By Étienne Godiard in Unsplashd
The spread of the COVID-19 pandemic has become the front-page news story worldwide. However, the ever-changing situation makes reporting increasingly difficult, particularly for students and freelancers. The following resources provide quality sources, glossaries and context on reporting the COVID-19 pandemic:
Key terms every journalist should know when covering COVID-19 from the International Journalism Network provides a glossary of necessary vocabulary for journalists reporting on COVID-19.
SCIMEX – a breaking science news site for Australia and New Zealand – has compiled a Resources for Journalists section as well as a daily COVID-19 update e-mail for registered journalists. The site is regularly updated with the latest COVID-19 news, research, expert reactions and briefings.
The International Journalist Network has published an array of articles concerning reporting on COVID-19, including Responsible reporting on COVID-19 in the age of social media – which focuses on readers mental health and the risk of misinformation during the first pandemic in the ‘social media age’ – and Tips for early-career journalists during the pandemic.
The International Center for Journalists has published a guide on How to Counter Disinformation and Misinformation about COVID-19 Vaccines as well as Ten Tips for Journalists Covering COVID-19 Around the World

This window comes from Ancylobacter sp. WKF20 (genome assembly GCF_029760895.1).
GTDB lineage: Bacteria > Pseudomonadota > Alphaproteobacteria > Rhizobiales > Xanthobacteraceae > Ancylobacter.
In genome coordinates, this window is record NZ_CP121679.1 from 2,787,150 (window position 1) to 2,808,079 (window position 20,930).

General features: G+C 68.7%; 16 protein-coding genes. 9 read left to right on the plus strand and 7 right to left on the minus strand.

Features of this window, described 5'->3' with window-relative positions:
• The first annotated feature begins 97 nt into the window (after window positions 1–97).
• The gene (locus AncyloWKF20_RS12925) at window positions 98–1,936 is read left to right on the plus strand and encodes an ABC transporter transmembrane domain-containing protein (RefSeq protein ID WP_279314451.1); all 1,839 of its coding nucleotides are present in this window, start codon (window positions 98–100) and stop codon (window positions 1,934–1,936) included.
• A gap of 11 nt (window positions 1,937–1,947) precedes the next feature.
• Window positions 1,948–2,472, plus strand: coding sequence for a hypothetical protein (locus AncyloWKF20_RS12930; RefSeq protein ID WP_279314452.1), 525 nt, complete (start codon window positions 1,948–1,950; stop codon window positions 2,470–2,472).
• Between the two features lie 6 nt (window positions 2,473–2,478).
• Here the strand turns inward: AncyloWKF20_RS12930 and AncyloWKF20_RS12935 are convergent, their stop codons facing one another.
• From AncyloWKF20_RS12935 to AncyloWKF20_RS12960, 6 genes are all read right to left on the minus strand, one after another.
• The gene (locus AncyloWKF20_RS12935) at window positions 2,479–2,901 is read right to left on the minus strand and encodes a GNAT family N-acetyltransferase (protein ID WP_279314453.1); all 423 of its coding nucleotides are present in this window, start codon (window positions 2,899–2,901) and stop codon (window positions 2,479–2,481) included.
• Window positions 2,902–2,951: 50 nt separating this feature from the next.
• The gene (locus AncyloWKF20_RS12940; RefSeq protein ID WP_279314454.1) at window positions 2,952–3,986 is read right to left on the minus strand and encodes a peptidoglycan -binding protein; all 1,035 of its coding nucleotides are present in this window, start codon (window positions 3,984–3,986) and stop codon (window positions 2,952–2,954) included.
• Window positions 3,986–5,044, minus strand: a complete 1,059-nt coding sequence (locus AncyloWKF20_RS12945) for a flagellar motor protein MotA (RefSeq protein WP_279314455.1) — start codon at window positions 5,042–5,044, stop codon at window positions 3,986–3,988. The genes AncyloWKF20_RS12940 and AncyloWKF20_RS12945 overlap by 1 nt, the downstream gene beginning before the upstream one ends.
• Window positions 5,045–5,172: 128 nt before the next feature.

UNESCO has created a Resource Center of Responses to COVID-19 which includes COVID-19 guides on a wide range of areas including risk communication to marginalized and vulnerable people and “myth busters” for public health advice on COVID-19. A downloadable guide of essential glossary and easy-to-read reporting tips are also available.
Dart Center for Journalism & Trauma has released Reporting and Covid-19: Tips for Journalists, a series of online ‘webinars’ from subject experts and journalists providing advice on reporting during a pandemic.
Journalism Education & Research Association of Australia (JERAA) has released a guide on Responsible journalism in a time of coronavirus.
Poynter has an entire section devoted to COVID-19: Poynter Resources including access to a daily newsletter providing coronavirus briefings from senior faculty Al Tompkins, a variety of fact-checking tools and a selection of tips for journalists.
Solutions Journalism has published Vetting the goods: tips on how to assess evidence for COVID-19 solutions stories which includes an excellent collection of webinar videos on evidence-based reporting, advice on evaluating evidence on COVID-19 and finding data for COVID-19 stories.
The Walkley Foundation has a ‘useful resources for COVID-19 page’ which includes international media and suggestions for guides in both English and Chinese.
The Global Investigative Journalism Network has created a collection of spreadsheets on COVID-19 related data in Investigating the Pandemic: A Guide to Sources of Data under the categories: official international sources, unofficial sources of global data, key national sites, pandemic projection models, and material to understand said models and government responses. “5 Tips To Help Journalists report on Coronavirus Vaccines” draws on knowledge from health care journalist Gary Schwitzer regarding language, tone and angle on vaccine reporting.
Air Media has produced an article on remote recording tips and tricks to assist in both recording remote interviews and creating audio content. The site is US-based however all applications and tools are applicable.